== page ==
I do have people in my life who fit the biblical pastoral role. Men that I look up to, seek biblical counsel on and gladly submit to as I know that they have walked in my spiritual shoes. The primary difference however, is that they wield no place of position over me. They enable me to walk further and deeper on my own. They heed my wisdom and listen to what I have to say on spiritual matters, seeing, that even though I may not be as far along, God speaks to and through me as well. They are humble and seek no earthly titles or recognition from men. They’re more interested in preserving and establishing biblical truth than age-old doctrines and traditions. Most of all, they live before me with Christ as their life. I know them. I eat with them. I love them and they love me. This is the deeper role of a pastor that simply cannot be established with a 1 per 100 (at best) system in order. It simply cannot work! I have seen first-hand what does work and it perfectly fits the biblical model (imagine that!). Those gathering as the Body of Christ were never meant to be passive observers. No one man reserves the right to solely manage a gathering of Believers – period. 1 Corinthians 12-14 might as well be removed from the Bible if churches continue to promote the clergy/laity model as correct. (Just ask your pastor if you can preach next Sunday and see what happens.)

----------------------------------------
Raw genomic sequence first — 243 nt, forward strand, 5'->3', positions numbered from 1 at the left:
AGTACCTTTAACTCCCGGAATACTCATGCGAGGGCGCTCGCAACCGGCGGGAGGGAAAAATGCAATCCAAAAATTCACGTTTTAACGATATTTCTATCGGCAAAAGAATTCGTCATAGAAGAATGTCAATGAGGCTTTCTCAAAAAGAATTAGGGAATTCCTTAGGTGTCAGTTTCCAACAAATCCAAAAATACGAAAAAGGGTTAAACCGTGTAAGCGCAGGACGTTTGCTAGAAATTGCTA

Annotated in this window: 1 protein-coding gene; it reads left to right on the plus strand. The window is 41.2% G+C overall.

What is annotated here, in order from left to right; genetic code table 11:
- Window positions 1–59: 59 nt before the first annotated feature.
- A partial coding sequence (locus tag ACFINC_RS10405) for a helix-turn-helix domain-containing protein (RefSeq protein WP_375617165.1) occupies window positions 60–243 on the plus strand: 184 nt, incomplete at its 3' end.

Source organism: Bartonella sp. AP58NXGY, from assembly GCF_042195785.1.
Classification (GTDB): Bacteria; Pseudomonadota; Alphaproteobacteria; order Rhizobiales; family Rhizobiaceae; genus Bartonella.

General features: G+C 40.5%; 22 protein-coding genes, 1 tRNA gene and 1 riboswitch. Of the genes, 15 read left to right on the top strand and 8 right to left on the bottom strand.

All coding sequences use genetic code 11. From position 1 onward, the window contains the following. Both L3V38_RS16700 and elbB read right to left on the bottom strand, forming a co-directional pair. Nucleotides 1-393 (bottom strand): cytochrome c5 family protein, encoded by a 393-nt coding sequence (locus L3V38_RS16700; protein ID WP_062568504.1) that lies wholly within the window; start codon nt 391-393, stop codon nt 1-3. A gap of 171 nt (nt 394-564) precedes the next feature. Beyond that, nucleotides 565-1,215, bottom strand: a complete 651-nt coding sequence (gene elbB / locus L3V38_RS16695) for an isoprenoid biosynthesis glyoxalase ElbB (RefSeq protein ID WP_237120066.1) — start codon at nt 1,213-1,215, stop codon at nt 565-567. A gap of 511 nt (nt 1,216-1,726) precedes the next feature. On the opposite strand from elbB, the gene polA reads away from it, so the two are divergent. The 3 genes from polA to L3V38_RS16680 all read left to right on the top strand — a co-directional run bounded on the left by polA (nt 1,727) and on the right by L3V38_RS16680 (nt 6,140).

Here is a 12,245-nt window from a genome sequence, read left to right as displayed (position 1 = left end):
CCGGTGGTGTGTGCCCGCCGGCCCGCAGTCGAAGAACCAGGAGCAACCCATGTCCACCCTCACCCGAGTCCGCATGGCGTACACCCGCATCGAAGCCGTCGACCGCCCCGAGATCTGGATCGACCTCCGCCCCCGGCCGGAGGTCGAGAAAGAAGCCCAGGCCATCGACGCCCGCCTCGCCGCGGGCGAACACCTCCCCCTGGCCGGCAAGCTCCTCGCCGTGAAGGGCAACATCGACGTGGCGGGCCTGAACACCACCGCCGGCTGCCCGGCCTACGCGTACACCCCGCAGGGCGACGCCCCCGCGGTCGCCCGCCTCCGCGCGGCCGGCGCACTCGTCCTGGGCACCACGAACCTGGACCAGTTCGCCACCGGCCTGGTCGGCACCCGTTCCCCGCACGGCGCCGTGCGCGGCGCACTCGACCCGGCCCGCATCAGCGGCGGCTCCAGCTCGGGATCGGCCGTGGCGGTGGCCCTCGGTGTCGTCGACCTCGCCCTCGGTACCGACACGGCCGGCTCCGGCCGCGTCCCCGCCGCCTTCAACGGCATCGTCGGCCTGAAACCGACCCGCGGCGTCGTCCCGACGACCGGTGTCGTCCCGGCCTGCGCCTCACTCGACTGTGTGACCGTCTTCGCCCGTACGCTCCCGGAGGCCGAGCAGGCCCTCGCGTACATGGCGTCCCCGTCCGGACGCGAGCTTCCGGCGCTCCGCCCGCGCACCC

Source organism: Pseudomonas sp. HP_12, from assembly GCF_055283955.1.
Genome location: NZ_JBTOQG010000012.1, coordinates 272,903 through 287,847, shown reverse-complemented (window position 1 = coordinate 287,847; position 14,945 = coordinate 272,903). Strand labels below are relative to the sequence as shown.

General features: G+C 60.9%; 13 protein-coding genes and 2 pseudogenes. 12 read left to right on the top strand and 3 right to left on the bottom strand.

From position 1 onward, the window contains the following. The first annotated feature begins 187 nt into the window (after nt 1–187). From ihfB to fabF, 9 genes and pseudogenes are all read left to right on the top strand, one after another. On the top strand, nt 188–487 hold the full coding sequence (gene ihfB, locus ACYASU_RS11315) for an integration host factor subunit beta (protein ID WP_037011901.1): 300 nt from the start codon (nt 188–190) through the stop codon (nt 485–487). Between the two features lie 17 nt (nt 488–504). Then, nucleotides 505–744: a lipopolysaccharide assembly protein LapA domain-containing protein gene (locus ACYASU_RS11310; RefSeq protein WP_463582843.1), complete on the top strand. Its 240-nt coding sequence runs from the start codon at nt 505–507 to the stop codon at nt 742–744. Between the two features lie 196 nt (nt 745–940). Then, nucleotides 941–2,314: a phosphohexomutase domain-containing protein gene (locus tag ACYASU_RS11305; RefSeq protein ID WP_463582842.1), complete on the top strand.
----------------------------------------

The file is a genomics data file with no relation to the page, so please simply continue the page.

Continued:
Lately so many people say to me, in summary, “Joel, why don’t you just stop questioning everything and be like the rest of us?!? Stop offending us and asking us to examine why we believe what we do as Christians! You’re hurting my feelings!” *sigh* I’m not out to offend and anger anyone – it’s simply not my agenda whatsoever. I just want to know why even the thought of questioning the golden calf of religion is such a travesty deemed unmentionable? The response to such a reality is as simple now as it was back in the days that Jesus walked the earth. The Phariseeical mindset runs deep and long (see Matthew 22 and 23 for many familiar examples). Whether people like to entertain the thought or not, the religious order of today greatly mimics the religious order of Jesus day. They chose to cling to traditions and old, dead rituals rather than embrace the life that Jesus was about to usher in via His sacrifice. They were so enveloped in their own practices, speaking as God’s self-ordained mouthpieces, that they literally missed the Messiah Himself! A snippet for example’s sake, taken from Matthew 15: Then some Pharisees and scribes came to Jesus from Jerusalem and said, "Why do Your disciples break the tradition of the elders? For they do not wash their hands when they eat bread." And He answered and said to them, "Why do you yourselves transgress the commandment of God for the sake of your tradition?"